Its transfer case comes with a shift-on-the-fly system, and users can opt for a neutral range for flat towing, or a 2.72:1 Low range, used for extreme off-road situations.

Different variations of this system are in use today, and you can find the Command-Trac on the Wrangler/Wrangler Unlimited Sport, Sport S, and Sahara Trims.

Rock-Trac

This system comes standard for the Wrangler/Wrangler Unlimited Rubicon. It has locking differentials with electronic actuation and offers an electronic front sway bar disconnect function (introduced in 2007). The latter allows for impressive off-road abilities and is only found on this system.

Additionally, it comes with an NV241 OR transfer case, which provides a 4:1 low gear ratio. Naturally, it is “Trail Rated,” and it has a brake lock differential.

Rock-Trac is the hardcore version of Jeep’s 4x4 systems. In principle, it works like the Command-Trac system, but it has a few extra solutions, as mentioned above. The Command-Trac has formed a base for the Selec-Trac and Quadra-Trac systems.All-Wheel-Drive and 4WD Systems for the Jeep Grand Cherokee

Quadra-Drive II 4x4 & Rear ELSD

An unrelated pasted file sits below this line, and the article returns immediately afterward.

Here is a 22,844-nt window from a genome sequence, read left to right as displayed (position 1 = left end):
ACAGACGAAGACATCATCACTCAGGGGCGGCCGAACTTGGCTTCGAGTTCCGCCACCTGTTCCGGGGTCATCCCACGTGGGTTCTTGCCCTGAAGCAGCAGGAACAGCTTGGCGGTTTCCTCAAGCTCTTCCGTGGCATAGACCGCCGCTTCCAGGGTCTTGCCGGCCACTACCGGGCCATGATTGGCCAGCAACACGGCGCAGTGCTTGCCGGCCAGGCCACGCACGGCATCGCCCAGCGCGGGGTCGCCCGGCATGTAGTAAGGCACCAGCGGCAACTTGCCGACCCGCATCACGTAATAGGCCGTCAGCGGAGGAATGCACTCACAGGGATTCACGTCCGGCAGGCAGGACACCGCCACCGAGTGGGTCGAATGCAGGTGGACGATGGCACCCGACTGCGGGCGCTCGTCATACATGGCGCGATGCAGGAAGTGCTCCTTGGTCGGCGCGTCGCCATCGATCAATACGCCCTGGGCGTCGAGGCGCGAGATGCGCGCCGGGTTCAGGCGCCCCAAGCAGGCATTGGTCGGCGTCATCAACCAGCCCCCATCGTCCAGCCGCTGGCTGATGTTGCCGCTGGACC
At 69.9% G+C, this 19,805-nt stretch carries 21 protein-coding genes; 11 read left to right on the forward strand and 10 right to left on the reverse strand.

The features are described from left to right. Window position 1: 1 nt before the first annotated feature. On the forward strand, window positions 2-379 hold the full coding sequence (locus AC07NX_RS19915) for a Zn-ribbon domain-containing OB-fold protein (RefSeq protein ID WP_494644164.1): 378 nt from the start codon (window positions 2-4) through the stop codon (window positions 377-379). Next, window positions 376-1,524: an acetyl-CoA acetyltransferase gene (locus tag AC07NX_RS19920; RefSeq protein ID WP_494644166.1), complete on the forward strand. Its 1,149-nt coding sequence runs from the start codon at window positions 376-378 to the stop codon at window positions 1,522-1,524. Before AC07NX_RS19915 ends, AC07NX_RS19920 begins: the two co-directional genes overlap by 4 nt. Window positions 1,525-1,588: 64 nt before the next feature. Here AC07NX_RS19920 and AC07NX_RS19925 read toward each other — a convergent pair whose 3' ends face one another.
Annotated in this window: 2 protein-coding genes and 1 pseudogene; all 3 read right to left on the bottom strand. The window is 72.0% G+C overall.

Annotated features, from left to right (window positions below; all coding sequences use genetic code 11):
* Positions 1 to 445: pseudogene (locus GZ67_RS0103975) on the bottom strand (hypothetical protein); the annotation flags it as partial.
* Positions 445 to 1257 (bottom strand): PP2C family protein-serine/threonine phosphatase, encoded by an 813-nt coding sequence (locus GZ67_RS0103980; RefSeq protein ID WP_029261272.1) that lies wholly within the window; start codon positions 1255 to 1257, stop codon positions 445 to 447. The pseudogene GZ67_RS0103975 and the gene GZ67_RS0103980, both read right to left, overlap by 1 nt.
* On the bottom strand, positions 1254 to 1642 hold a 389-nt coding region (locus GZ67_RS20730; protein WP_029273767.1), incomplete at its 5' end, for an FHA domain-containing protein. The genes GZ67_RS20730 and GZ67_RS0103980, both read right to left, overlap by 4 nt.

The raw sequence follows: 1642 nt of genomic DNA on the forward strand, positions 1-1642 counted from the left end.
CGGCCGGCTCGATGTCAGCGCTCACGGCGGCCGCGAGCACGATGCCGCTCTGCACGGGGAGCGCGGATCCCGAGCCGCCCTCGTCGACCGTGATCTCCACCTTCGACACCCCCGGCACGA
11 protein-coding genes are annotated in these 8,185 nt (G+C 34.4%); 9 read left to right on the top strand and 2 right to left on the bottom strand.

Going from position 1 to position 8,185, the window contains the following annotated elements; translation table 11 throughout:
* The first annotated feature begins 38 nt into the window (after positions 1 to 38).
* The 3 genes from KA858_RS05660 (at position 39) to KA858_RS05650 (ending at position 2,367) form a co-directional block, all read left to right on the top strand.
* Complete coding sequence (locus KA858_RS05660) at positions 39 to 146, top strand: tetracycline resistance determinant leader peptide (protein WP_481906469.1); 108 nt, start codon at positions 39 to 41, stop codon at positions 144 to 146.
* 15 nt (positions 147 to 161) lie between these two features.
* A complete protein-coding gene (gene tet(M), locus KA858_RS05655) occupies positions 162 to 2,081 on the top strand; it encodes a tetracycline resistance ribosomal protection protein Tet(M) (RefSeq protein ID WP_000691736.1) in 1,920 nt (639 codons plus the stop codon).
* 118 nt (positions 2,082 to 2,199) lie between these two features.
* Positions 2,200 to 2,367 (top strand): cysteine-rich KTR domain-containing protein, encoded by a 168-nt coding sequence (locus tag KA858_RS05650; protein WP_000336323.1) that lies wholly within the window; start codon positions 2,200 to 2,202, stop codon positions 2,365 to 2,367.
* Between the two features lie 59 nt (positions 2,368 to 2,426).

The only Jeep model to use Quadra-Drive II is the Grand Cherokee, and the system is optional for the Limited, Overland, and Summit trims. It has five operating modes, and can be mated to an air suspension system for improved off-road ability. The ELSD mentioned is an electronically controlled limited-slip rear differential. The front axle has an open diff.

Quadra-Trac I 4x4


Customers of the Grand Cherokee get the Quadra-Trac I system as standard with the Laredo trim level. Unlike others, this is always on and comes without any buttons or levers. It does have a brake lock differential, and is factory-ready for a small amount of off-roading, as it is an all-wheel-drive solution.

Quadra-Trac SRT 4x4

The SRT Grand Cherokee gets the Quadra-Trac SRT variant of the system. It comes with a strengthened transfer case to withstand the increased output and torque, as well as an E-LSD at the rear, capable of sending 100% of available torque to one of the wheels. It also has a mechanical “wet” clutch, and comes with a five-mode Selec-Trac system for choosing between operating modes in off-road conditions.